Jets hit Syrian town as envoy flies in on truce bid
20 October, 2012
MAARET AL-NUMAN: Syrian jets hammered a rebel town on Friday, the second day of an assault in which the regime is accused of using cluster bombs, as peace envoy Lakhdar Brahimi landed in Damascus to press for a truce.
Brahimi is bidding to secure the ceasefire during the four-day Eidul Azha holiday from October 26, hoping it will bring a longer cessation in the 19-month conflict that has already killed more than 34,000 people.
"We will have discussions here with the government, the political parties and civil society about the situation in Syria," Brahimi said at the Damascus airport.
"We will talk about the need to reduce the current violence and about whether it is possible to stop for the occasion of Eidul Azha."
UN chief Ban Ki-moon and Arab League head Nabil al-Arabi urged the sides "to heed the call of the special envoy Lakhdar Brahimi for a ceasefire and a cessation of all violence in all its forms during the period of the Eidul Azha".
Such a truce should last a long time, they said, as it "could create the space to allow a peaceful political process that realises the legitimate aspirations of the Syrian people for democracy, equality and justice".
Brahimi was received at the Damascus airport by Syrian Deputy Foreign Minister Faisal Muqdad and was scheduled to meet Foreign Minister Walid Muallem today (Saturday).
He is expected to hold talks with Assad at a later date.
Damascus says it is ready to discuss the ceasefire proposal with Brahimi. The opposition says it would welcome any truce but insists the regime must first halt its daily bombardments.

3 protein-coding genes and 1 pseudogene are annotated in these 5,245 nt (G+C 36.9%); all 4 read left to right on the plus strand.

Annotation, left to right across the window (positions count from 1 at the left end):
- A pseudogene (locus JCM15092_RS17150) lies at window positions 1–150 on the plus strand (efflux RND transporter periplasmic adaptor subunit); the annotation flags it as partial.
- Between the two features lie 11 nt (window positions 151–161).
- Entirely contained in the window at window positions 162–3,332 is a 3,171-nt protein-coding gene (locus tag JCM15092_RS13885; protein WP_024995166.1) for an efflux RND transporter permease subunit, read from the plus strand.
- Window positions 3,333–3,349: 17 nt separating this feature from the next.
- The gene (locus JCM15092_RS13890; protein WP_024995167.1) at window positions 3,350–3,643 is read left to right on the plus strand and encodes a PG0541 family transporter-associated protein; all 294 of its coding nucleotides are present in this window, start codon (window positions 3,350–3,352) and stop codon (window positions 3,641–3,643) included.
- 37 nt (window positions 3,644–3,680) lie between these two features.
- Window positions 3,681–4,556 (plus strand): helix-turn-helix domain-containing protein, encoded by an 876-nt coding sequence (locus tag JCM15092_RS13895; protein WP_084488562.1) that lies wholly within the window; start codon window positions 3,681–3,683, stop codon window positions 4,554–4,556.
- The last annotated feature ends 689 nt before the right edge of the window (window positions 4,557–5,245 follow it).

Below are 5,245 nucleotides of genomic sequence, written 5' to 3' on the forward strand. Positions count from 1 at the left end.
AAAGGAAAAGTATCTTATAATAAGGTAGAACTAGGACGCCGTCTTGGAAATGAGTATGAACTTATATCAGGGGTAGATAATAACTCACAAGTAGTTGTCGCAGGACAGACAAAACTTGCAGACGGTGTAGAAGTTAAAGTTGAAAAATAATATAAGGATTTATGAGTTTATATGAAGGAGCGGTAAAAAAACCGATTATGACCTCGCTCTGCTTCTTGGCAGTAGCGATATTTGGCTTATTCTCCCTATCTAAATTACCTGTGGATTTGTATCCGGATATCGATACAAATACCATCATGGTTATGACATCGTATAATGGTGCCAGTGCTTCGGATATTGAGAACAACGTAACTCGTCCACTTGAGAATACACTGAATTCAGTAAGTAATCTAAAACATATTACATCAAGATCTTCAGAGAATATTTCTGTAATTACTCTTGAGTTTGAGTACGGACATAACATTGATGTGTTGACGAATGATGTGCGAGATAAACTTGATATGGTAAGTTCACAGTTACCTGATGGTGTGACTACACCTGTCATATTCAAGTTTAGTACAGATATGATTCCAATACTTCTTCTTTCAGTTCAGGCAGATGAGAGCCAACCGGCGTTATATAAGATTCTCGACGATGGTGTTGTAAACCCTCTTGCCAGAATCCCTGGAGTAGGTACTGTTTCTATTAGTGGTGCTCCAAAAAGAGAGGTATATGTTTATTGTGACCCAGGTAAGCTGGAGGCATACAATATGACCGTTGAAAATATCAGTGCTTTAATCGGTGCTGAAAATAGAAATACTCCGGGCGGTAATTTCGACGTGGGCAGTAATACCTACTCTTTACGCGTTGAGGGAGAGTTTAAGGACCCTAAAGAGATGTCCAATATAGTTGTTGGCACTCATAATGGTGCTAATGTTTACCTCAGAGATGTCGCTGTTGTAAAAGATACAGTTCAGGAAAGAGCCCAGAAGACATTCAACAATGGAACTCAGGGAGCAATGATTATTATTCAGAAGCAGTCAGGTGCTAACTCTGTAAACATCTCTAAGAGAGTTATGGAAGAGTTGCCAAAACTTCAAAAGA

On the ground, rebels and loyalists of President Bashar al-Assad were locked in battle for the north-western town of Maaret al-Numan on the Damascus-Aleppo highway linking Syria's two biggest cities.
Syrian forces again battered the town a day after strikes on a residential area killed dozens, nearly half of them children, rescuers told an AFP reporter at the scene.
The military wants to regain control of the highway to re-supply units under fire in Aleppo for the past three months and assist 250 troops besieged in their Wadi Deif base. Fighter jets over-flew at high altitude before nose-diving and striking targets on the town's outskirts, as helicopter gunships buzzed the area, the correspondent said.
The Syrian Observatory for Human Rights said the aircraft concentrated their firepower on rebel camps near Wadi Deif. Rebels showed AFP debris from cluster bombs they accused the air force of dropping on residential areas, as well as dozens of others that failed to explode on impact. The HRW has accused Syria of using cluster bombs, a charge denied by the military, which insists it does not possess them.